The high-profile gaffe took place during the promotion for Legends of Flight, a 3-D, IMAX movie that premiered Wednesday at the Smithsonian’s Air & Space Museum in downtown Washington, D.C., and provides an amazing, behind-the-scenes look at building the Boeing 787 “Dreamliner.” Although the movie promoters wanted to get attention by bringing the legendary Stearmans to DCA, this wasn’t the kind of attention that anyone who loves aviation was looking for.
Still, there are a couple of bright spots that no one who sees the infamous video should miss.
First, make sure the sound is turned up so that you can hear the voice of pilot Mike Treschel.
His gorgeous, lovingly restored aircraft has been severely damaged, and he’s gone through a stunning, wrenching experience himself – yet his sole concern is the safety of his passenger, Ashley Halsey, a Washington Post reporter. Treschel calmly helps Halsey out of the damaged airplane and escorts him to safety.
There’s no feeling sorry for himself, or cursing, or blaming – just a stand-up guy doing his best to salvage what has to be one of the worst moments in his life.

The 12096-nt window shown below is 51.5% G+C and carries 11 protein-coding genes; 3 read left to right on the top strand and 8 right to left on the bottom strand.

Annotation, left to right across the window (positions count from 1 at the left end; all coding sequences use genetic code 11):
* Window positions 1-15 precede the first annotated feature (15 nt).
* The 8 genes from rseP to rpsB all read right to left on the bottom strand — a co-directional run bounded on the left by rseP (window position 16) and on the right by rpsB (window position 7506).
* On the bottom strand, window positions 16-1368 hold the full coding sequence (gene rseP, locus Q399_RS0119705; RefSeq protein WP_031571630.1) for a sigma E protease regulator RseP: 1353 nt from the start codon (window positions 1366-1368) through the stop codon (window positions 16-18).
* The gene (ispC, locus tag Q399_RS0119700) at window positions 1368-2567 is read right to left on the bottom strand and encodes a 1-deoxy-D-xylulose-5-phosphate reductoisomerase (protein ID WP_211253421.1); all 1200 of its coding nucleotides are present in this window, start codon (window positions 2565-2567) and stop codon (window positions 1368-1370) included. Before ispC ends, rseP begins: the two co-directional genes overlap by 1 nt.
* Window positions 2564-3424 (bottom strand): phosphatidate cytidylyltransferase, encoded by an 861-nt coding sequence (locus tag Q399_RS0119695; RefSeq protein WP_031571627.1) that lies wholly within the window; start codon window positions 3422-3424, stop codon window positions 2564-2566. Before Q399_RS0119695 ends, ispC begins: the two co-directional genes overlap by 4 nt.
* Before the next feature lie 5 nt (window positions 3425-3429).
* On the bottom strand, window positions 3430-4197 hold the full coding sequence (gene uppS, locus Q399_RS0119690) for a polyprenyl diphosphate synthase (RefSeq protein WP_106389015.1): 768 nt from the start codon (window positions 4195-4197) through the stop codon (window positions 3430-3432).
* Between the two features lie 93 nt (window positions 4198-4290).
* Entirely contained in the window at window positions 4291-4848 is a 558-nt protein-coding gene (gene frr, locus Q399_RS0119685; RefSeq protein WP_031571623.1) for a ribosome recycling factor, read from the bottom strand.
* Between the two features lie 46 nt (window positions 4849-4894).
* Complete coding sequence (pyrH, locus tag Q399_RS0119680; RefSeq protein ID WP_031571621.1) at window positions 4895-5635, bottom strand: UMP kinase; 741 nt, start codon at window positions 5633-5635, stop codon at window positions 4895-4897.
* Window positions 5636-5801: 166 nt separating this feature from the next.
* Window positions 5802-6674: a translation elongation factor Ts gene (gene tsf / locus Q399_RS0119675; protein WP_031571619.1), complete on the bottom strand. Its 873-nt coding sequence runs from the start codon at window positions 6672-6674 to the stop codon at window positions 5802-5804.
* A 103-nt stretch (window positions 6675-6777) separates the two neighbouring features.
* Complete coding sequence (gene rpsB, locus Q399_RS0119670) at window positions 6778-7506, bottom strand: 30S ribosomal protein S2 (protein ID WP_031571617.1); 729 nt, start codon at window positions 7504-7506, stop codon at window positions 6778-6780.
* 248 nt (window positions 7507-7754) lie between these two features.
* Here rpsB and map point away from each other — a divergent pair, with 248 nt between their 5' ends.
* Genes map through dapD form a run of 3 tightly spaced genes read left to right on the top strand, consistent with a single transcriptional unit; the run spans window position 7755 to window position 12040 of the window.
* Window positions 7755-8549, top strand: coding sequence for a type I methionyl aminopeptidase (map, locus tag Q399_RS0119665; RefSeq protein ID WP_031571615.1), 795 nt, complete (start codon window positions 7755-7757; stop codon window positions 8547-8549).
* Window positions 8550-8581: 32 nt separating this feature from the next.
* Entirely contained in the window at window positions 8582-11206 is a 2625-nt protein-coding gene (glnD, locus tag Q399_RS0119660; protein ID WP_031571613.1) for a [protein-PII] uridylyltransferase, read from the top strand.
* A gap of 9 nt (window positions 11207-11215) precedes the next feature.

And Halsey distinguished himself, too.
He wasn’t pointing fingers, or exaggerating the dangers of the roll-over accident. He complimented Treschel, sympathized with him, and said he would fly with him again tomorrow if given the chance.
Some have been critical of Halsey for letting his camera roll and posting the video online, but as much as we all regret the painful images, he’s a reporter with a job to do. When news happens – in this case an aircraft accident that shuts down DCA’s main runway for two hours – he’d be negligent to ignore it. The fact that instant media spreads the images around the world at such incredible speed is a fact of life for the age we live in.
Treschel was flying the second Stearman in a group of eight – and I was a passenger in the seventh airplane.
For those of you who ask, “Aside from that, Mrs. Lincoln, how was the movie?” I can tell you Legends of Flight is extraordinary. It captures the excitement, wonder, and grandiosity of Boeing’s grand endeavor of building a radically new airliner in a way that’s accessible and even joyful.
I hope and trust Treschel’s airplane will be rebuilt and made as good as new. Within hours of the mishap, plans were being made to get the aircraft to a repair facility and return it to the air.